Make Use Of The Arts!
Gun to my head, I couldn’t draw a person to save my life. Art does not come naturally to me by any means; I struggle to make even the most basic artistic design. That’s not to say I’m not creative - I believe I am - but I can’t seem to translate my creativity into the physical realm.
There was a TED Talk that was circulated a few years ago by Graham Shaw in which he was adamant that anybody could draw. I’ll admit, I tried to follow along. I did my best. I made the shapes he made, I drew the lines that he drew, I followed his instructions to a T.
Left: Graham Shaw’s drawing from his TED Talk;
Right: My attempt at following his instructions
As you can see, I’m obviously the better artist. No. Despite the appreciation of art being of a personal nature, it is quite clear that my drawing pales in comparison to Mr. Shaw’s. I mean, where on Earth did my lad’s neck go? Can that stick even hold his head upright? Poor fella.
However, while my artistic career is - literally - in the bin, I have had the opportunity to use art in various ways in the classroom in an attempt to energise my kids, prepare them for other subjects, and just maybe, impart a little wisdom in the realm of the arts.
Activity 1 - Choir Coordination
I absolutely love this little activity. I was first introduced to it in university, and I’ve used it consistently in the classroom to refocus my students and release the pressure valve a little. If this little diddle doesn’t get stuck in your head I don’t know what will!
[Barnes, E. Choir Coordination]
The intention of the experience is to immediately engage students in a fun activity that requires different mouth movements and incorporates a variety of actions to an otherwise easy tune. The video only shows an early part of the activity, but you can go around and ask students to develop their own rhythmic movements for each new round added. I love this as it gives them full rein to be as creative as they want while still developing their memory and coordination skills.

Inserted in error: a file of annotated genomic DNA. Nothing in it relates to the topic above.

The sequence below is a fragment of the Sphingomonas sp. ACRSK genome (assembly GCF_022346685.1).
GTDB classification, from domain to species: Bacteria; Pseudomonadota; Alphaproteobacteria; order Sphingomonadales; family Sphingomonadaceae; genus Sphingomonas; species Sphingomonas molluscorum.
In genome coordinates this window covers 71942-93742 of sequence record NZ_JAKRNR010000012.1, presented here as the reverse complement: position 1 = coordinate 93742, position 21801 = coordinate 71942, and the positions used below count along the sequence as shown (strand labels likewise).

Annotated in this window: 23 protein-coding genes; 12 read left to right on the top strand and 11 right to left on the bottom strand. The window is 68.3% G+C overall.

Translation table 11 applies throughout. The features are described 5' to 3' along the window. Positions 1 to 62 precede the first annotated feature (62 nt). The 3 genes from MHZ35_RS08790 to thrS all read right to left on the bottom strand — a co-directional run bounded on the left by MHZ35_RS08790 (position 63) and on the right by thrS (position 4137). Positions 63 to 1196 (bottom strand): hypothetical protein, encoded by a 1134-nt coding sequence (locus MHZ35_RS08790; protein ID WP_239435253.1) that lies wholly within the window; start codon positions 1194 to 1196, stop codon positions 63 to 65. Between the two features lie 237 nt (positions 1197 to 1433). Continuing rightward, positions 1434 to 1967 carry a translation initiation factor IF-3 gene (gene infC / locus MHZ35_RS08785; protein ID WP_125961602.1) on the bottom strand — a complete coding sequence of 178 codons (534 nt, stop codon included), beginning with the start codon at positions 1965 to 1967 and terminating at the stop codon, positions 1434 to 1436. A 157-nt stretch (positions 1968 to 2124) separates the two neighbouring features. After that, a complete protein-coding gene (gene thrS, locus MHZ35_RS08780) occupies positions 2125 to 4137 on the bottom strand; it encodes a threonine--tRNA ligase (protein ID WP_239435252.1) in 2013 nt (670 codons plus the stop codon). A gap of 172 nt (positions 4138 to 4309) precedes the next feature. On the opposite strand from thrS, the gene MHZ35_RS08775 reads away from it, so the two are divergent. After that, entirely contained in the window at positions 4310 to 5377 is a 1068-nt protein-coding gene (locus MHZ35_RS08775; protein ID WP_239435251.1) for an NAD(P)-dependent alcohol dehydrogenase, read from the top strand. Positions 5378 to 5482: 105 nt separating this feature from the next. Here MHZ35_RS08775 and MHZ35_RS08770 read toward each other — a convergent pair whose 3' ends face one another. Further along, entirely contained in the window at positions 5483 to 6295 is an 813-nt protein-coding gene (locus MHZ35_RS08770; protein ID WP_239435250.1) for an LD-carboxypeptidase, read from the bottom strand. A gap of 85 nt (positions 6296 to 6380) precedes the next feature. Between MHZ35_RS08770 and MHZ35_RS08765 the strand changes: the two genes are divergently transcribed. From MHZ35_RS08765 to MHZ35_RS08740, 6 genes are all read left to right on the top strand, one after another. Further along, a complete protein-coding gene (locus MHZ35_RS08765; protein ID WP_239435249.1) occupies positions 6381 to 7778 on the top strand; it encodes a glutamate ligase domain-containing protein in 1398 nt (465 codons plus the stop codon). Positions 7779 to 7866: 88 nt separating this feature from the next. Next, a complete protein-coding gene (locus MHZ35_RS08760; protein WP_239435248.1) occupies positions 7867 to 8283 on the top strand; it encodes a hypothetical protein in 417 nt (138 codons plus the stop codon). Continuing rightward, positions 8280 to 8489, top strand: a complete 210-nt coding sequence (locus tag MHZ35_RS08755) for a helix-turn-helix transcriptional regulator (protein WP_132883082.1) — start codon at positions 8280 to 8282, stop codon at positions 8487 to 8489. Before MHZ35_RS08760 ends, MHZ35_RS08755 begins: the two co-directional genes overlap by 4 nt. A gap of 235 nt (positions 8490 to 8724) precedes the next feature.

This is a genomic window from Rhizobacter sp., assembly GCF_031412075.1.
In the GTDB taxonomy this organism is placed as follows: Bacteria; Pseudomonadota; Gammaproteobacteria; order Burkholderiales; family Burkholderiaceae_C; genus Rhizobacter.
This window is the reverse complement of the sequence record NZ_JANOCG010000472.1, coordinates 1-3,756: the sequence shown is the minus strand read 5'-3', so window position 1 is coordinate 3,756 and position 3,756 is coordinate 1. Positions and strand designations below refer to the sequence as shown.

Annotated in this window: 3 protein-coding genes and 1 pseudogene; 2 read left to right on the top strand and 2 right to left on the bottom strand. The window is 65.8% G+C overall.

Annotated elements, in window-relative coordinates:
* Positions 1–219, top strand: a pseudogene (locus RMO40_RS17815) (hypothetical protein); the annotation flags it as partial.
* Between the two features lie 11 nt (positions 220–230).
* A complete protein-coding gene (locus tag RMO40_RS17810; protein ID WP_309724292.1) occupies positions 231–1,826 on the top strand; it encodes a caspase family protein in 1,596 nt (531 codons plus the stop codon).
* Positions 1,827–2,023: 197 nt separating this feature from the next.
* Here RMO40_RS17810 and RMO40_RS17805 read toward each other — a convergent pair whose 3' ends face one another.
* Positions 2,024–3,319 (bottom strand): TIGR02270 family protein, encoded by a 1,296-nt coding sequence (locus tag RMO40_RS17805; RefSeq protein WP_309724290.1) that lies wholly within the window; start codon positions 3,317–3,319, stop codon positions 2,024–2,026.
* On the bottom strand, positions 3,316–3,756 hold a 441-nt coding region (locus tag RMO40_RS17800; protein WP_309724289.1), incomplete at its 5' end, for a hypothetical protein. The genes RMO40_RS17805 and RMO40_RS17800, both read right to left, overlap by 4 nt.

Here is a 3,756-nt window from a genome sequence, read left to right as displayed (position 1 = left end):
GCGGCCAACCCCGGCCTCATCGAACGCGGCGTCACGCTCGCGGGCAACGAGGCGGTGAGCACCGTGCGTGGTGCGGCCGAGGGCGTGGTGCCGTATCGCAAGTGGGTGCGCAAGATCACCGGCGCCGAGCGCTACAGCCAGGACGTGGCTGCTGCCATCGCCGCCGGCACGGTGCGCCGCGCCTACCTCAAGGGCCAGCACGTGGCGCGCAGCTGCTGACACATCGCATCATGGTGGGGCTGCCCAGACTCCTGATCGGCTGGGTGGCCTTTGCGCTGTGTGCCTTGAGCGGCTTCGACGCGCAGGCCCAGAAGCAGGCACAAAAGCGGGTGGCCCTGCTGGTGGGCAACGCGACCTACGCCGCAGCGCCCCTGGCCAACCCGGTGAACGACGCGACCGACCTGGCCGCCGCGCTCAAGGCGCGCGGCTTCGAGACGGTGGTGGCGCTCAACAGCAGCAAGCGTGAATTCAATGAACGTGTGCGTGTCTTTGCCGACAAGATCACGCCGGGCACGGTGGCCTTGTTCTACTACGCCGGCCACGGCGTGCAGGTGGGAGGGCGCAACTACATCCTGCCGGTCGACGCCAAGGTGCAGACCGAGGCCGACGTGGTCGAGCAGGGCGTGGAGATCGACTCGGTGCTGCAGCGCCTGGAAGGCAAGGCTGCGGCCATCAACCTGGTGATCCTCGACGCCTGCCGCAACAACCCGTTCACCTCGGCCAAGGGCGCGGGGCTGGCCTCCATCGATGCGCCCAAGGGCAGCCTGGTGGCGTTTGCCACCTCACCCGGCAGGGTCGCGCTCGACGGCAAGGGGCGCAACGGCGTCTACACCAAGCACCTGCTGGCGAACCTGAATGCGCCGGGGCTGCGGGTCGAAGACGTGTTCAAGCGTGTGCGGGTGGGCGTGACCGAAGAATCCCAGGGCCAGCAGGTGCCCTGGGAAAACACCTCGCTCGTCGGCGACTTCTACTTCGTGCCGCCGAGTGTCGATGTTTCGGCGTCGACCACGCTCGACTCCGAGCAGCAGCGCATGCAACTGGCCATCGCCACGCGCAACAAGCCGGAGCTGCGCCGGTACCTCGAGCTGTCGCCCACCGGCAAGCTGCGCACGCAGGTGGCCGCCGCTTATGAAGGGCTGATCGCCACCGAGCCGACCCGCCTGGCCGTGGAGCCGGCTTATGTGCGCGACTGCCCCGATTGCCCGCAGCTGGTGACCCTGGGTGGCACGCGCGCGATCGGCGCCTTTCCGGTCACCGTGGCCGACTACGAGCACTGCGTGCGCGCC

Art is all about making and responding. This activity is a perfect mix of both of these facets of art. In making this live music, we were able to actively listen and work collaboratively as a group, singing and creating music with our bodies. Furthermore, the live performance aspect allowed my students to learn skills such as thinking ahead of the lyrics, listening actively, remembering the tune, keeping in time with others, and incorporating actions and variations. These skills are all based on responding to each other as part of the performance. Dinham (2016) explained that responding to a live performance can be extremely beneficial as live performances have the capacity to engage the audience better, helping them experience the energy and connection felt by the performers.
It’s intriguing to think about but, truthfully, this simple multi-sensory activity provides a massive opportunity for students to learn how to actively respond to certain stimuli. More importantly, they are doing it without realising it. Because it’s fun!
Activity 2 - Curious Colours
This is another activity which I’ve used to interweave knowledge from a couple of subjects. Curious Colours is all about mixing primary colours to form different colours and shades in an attempt to influence the emotion elicited from and the meaning of particular works of art.
[Barnes, E. Curious Colours]
Confusing? Yes, a little. A little too artsy for your taste? Maybe. I must admit I was hesitant to try this at first as well but upon reflection, I shouldn’t have been.